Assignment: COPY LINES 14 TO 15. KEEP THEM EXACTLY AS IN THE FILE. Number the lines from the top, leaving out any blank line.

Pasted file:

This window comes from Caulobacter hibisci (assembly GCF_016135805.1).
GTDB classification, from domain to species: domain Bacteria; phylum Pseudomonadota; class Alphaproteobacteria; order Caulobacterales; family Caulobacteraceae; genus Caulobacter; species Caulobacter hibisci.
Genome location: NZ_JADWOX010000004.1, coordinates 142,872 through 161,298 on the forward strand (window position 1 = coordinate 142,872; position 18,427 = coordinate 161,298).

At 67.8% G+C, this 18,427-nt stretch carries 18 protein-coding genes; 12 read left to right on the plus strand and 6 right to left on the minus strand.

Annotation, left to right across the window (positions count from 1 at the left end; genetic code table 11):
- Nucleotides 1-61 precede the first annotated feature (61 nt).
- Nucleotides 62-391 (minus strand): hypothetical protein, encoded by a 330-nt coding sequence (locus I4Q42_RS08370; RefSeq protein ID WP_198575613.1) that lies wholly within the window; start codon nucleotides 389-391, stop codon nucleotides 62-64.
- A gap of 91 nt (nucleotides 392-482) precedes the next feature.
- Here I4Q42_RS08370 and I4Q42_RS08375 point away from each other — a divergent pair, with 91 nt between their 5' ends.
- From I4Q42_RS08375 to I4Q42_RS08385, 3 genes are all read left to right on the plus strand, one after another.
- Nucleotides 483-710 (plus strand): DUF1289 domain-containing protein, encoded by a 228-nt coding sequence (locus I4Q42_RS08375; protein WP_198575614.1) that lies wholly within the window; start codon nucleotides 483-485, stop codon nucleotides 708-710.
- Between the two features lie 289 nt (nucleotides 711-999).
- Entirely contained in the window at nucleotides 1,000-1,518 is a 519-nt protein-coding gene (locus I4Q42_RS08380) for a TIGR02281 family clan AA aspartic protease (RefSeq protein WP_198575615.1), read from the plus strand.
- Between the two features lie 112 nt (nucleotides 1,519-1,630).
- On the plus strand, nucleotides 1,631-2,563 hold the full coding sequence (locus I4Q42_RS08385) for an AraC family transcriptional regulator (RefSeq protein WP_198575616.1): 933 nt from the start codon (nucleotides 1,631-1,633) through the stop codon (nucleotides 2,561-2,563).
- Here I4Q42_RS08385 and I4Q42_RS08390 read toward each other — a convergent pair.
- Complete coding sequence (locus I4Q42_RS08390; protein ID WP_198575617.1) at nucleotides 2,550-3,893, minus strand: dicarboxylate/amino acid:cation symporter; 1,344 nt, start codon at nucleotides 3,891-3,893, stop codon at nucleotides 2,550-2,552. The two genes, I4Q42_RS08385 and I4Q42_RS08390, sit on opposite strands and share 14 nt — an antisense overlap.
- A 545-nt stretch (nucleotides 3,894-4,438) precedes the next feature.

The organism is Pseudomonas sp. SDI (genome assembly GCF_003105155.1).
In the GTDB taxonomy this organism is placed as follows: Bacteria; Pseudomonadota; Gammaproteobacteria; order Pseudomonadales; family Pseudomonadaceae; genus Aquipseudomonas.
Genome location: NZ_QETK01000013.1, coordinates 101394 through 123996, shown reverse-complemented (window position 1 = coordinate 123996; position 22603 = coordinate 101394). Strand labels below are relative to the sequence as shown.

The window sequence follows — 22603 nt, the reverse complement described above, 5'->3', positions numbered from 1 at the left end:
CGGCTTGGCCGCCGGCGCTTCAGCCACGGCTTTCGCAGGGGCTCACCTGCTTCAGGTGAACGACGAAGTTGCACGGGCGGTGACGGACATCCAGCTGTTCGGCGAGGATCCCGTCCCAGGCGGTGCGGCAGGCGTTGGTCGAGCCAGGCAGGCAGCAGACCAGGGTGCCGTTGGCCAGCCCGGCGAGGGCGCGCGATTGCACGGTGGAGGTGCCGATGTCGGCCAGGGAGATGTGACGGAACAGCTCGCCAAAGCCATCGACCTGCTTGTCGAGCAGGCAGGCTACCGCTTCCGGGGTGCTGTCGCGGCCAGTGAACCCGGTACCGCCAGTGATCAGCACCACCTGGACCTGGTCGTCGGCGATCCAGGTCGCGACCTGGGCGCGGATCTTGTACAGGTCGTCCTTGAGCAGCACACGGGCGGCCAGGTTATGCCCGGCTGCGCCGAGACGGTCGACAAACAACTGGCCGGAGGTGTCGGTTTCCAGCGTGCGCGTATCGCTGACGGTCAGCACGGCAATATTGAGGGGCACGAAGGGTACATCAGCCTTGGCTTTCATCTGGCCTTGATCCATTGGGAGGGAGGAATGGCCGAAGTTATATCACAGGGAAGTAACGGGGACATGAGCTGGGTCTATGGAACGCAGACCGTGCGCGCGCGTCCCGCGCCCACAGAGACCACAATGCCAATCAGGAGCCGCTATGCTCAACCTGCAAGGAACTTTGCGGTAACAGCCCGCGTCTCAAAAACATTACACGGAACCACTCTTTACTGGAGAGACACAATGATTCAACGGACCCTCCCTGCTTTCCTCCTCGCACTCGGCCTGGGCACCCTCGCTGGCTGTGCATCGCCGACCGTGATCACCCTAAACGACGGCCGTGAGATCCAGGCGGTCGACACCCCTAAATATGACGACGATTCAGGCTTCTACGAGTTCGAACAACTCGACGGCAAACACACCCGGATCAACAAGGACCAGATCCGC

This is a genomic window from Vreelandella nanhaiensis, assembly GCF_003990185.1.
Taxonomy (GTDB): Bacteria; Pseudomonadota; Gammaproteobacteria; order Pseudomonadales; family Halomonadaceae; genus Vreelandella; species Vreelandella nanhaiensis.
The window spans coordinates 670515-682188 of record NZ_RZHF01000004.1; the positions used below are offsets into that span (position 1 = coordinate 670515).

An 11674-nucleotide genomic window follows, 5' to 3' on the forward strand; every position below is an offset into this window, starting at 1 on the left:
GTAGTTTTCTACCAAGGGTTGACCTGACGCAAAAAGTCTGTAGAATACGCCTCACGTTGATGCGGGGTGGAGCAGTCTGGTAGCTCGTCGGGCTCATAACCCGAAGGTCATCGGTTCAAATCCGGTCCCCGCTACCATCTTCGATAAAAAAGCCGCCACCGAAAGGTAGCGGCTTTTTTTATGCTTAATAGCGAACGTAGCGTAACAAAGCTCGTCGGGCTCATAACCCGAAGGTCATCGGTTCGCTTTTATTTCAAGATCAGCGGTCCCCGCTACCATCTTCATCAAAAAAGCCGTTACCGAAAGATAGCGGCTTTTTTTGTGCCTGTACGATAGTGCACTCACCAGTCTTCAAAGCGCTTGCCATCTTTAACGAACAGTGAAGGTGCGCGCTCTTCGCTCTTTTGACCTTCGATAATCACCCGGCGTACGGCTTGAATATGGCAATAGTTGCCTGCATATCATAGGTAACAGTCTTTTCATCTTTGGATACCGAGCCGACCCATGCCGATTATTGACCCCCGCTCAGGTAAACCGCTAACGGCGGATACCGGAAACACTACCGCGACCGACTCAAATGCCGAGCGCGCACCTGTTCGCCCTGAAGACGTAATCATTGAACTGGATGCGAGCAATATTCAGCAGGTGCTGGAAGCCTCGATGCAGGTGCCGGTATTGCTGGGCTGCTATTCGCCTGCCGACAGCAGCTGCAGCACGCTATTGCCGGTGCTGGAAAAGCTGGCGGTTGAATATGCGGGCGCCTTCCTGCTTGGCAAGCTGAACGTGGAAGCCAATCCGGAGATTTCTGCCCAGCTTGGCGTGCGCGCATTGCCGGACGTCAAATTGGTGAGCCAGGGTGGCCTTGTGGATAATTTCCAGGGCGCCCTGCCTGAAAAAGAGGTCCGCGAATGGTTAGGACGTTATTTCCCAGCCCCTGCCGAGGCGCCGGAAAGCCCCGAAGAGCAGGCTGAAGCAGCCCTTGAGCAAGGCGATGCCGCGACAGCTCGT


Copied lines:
- Between the two features lie 112 nt (nucleotides 1,519-1,630).
- On the plus strand, nucleotides 1,631-2,563 hold the full coding sequence (locus I4Q42_RS08385) for an AraC family transcriptional regulator (RefSeq protein WP_198575616.1): 933 nt from the start codon (nucleotides 1,631-1,633) through the stop codon (nucleotides 2,561-2,563).